Nick Candy, the property tycoon who invested almost £10 million in failed startup Crowdmix, described the company’s former CEO as “delusional” about its £120 million valuation in the High Court on Monday.
Candy was giving evidence in the unrelated £132 million legal battle he is fighting with his brother, Christian Candy, against their former friend Mark Holyoake. Holyoake has accused the pair of blackmail, extortion, and threats in relation to a property deal turned sour. The Candys deny the allegations.
Candy talked about his 2015 investment in music startup Crowdmix while under cross-examination from Holyoake’s barrister, Roger Stewart.
He said Crowdmix had wanted to raise funds in 2016 at a valuation of £120-£130 million, “when there [was] no product, there [was] no revenue, the cashflow [burn rate] was over 2 million — I think it was £2.5 million a month.”
He added that then-CEO Ian Roberts “was delusional” to try and raise funding at that valuation.
“It is one of the worst deals I have ever done. I have lost £9.25 million from it,” he said. Candy had invested through his company Candy Capital.
Ian Roberts had appeared earlier in the trial to give evidence in support of Mark Holyoake. Roberts claimed he saw similarities between Nick Candy’s alleged behaviour towards Holyoake, and his alleged pattern of behaviour as a Crowdmix investor. During his evidence, he said Candy had pressured him to hand over his shares in the startup in exchange for funding.
On Monday, Candy denied this in court. He said:
“We did speak about those shares … but it was not a condition of more money coming in. What we were trying to do is get the company into a shape where it had new equity coming in, not just from Candy Capital, Candy Capital were willing to put some more money in and were by far the largest shareholder of this company — well, not the largest shareholder, we had put the most amount of money in but in terms of shareholding, my Lord, we had not got a huge shareholding so we asked them to take some of the pain with us by giving us some of their shares.”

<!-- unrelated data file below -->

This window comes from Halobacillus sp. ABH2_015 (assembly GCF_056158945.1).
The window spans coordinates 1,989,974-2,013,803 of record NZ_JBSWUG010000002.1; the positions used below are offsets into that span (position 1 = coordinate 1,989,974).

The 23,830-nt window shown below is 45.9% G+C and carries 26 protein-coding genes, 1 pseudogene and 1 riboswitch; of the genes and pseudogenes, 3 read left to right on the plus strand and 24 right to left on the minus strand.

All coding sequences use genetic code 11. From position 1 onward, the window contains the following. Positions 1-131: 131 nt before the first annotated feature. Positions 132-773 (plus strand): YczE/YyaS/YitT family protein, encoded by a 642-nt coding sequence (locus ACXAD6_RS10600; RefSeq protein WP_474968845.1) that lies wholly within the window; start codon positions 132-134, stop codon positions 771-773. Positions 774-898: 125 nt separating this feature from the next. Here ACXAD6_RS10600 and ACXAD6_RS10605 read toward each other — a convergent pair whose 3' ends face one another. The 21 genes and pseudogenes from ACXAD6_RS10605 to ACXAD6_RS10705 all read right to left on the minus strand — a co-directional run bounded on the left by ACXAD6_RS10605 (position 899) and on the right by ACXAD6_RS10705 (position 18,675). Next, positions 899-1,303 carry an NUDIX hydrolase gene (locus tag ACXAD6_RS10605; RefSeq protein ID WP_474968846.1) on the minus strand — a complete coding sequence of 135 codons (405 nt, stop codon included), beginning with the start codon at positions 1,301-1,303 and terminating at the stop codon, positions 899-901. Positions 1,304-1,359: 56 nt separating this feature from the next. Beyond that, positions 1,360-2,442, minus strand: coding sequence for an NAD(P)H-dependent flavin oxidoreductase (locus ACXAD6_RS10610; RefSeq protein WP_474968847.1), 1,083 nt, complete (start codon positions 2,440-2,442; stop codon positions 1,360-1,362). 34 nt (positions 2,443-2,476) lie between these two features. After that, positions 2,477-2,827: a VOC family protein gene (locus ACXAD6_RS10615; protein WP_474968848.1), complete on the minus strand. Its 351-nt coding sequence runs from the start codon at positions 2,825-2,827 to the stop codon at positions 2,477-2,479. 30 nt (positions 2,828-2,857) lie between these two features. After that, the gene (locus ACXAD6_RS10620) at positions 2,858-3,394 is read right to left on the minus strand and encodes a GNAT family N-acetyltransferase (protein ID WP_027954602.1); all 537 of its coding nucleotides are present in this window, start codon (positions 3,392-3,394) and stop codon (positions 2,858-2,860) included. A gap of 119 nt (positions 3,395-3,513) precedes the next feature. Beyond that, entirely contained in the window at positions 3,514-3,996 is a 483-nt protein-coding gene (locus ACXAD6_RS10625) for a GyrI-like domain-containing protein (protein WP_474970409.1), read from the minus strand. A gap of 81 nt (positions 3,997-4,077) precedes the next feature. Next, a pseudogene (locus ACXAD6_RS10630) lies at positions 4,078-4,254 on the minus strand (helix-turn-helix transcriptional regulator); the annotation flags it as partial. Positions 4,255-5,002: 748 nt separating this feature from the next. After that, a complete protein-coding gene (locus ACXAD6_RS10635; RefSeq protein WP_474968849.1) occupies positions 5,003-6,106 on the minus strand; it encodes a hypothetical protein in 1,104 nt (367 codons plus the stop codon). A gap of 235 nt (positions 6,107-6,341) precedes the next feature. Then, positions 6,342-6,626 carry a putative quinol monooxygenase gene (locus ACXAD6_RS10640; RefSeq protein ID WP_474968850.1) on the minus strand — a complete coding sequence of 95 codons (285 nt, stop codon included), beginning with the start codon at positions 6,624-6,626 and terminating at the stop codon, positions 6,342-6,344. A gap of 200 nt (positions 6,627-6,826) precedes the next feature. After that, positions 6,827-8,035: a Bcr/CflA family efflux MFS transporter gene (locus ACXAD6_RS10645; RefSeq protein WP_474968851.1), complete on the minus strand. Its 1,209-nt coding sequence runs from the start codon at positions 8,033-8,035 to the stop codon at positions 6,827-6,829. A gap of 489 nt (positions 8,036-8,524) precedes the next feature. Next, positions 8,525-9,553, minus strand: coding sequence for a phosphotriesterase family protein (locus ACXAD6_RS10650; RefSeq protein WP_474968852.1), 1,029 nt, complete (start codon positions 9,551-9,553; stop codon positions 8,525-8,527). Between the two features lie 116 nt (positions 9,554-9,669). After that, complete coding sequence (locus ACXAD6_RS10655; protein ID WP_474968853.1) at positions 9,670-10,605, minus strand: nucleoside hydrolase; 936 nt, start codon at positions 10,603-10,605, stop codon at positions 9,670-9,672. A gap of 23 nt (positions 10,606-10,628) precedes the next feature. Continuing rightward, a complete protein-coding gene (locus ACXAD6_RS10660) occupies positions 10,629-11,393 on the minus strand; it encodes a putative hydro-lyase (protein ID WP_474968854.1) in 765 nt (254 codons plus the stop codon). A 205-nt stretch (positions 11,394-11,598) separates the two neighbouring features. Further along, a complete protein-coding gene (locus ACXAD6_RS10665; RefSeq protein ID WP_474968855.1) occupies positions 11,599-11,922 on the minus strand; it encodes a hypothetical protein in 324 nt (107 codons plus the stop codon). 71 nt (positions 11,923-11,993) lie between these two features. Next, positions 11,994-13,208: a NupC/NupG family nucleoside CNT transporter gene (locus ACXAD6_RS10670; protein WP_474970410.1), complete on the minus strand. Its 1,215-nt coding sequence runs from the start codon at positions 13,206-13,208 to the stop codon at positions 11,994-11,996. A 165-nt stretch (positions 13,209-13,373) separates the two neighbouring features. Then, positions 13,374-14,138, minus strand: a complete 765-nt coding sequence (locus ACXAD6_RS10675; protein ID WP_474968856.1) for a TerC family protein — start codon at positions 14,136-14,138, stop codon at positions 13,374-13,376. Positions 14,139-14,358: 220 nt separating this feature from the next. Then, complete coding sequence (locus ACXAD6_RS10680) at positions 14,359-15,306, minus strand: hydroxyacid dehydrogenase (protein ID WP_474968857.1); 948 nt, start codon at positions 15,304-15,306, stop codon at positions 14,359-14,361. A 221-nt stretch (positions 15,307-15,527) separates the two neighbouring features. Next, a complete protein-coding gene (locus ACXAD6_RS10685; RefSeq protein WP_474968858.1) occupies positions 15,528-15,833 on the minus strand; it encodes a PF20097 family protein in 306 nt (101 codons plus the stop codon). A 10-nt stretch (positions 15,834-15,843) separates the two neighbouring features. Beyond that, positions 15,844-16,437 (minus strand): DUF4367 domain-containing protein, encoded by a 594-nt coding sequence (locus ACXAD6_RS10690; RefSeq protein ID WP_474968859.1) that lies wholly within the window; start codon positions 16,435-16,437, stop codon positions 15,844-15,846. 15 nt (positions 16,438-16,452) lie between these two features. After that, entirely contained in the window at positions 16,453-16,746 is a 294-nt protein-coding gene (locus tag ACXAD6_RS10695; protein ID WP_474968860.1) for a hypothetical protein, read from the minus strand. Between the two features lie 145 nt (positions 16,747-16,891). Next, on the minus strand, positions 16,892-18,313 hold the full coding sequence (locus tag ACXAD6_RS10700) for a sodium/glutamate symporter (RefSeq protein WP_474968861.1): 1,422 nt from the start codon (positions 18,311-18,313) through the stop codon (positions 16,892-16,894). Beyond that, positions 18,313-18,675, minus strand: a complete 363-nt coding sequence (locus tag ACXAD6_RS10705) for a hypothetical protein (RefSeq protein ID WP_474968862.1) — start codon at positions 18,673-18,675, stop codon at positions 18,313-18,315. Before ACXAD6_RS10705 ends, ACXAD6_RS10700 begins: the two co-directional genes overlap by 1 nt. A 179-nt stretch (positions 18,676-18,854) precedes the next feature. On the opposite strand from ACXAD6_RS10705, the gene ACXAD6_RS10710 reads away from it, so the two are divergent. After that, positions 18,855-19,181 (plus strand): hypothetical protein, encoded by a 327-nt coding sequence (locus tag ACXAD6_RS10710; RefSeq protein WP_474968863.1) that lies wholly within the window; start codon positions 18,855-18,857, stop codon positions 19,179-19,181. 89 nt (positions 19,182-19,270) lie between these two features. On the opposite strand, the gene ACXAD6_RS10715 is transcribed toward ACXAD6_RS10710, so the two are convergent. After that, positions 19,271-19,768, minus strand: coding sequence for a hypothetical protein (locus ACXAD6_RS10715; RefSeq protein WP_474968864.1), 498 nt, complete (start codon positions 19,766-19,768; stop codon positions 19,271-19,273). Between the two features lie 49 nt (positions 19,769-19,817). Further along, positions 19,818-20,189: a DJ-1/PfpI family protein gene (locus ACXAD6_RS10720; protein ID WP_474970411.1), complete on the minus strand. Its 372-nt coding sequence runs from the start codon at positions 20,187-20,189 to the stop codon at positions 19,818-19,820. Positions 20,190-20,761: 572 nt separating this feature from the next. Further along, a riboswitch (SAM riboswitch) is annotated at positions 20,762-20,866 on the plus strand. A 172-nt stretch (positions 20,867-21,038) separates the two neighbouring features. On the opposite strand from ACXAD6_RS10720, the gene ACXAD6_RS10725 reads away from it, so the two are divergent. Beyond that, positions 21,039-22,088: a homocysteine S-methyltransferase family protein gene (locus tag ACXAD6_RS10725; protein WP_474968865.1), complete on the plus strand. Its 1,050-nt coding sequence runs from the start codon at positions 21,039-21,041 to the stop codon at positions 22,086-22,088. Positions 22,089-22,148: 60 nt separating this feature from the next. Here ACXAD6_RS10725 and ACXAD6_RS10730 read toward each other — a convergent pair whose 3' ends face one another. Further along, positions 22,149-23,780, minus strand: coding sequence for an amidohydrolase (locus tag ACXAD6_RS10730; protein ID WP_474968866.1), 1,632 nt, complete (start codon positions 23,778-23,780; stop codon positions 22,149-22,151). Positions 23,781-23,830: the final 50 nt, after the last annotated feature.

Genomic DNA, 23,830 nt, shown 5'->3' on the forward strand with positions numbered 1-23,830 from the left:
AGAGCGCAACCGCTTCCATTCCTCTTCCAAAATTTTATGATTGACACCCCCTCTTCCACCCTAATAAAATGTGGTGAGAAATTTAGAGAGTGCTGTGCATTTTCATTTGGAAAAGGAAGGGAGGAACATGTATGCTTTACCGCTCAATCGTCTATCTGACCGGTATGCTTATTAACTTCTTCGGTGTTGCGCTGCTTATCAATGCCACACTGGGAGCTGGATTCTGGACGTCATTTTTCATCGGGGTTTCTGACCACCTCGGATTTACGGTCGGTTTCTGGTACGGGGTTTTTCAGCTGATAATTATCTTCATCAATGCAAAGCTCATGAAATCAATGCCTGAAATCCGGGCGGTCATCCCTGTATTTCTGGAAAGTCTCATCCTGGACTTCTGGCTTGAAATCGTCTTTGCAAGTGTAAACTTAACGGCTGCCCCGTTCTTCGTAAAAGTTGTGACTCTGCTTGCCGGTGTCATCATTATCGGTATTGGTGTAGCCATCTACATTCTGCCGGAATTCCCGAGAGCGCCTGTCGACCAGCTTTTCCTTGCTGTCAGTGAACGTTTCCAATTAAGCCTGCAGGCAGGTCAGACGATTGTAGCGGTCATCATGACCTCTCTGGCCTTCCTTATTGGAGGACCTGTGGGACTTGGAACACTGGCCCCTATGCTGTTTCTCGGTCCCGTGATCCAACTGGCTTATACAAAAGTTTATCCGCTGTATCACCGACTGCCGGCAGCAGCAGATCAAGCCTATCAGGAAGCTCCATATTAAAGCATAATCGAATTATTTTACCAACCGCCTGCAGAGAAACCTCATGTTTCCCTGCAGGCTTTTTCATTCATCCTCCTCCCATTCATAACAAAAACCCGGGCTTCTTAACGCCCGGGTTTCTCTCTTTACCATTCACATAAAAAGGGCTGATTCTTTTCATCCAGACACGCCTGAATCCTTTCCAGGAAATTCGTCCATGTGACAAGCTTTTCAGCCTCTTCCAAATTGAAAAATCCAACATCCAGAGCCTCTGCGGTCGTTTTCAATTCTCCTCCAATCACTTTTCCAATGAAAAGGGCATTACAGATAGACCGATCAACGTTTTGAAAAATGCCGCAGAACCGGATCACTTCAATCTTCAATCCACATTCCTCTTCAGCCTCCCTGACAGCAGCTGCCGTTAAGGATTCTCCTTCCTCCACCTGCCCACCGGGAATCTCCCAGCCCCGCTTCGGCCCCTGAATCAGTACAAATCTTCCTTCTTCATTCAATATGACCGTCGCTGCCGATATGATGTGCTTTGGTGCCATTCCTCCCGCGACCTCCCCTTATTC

He added that he had injected £750,000 into Crowdmix just before it went into administration.
“[If] you think that being unfair is someone investing £750,000 two weeks before a company goes into administration, I would love to have those people around me every day because I think I was more than generous and more than kind,” he said.
Ian Roberts left Crowdmix last May, leaving cofounder Gareth Ingham to take control of the business. Crowdmix went into administration in the summer, and Nick Candy eventually acquired the bulk of the company.
He told the court that Candy Capital had “not decided what we want to do with Crowdmix.”
He also revealed that Gareth Ingham had been in touch “recently” about the company.
“Gareth Ingham reached out to say could he do something with it and take some profit from it. And we haven’t returned his call and got back to him yet because we have not decided what we want to do with Crowdmix,” he said.
The case continues.
More from Business Insider UK:
- A Lord compared Brexit-voting MPs to Hitler, Stalin and Mussolini
- The pound is diving after parliament paved the way for Brexit to formally begin
- The top EU court just ruled that employers have right to ban religious headscarves at work
- Cities in Britain aren’t even close to hitting the top spots for best quality of life across the world
- Turkey accuses the EU of ‘exercising democracy selectively’ as a diplomatic row with Netherlands escalates
NOW WATCH: Tech Insider videos
Business Insider Emails & Alerts
Site highlights each day to your inbox.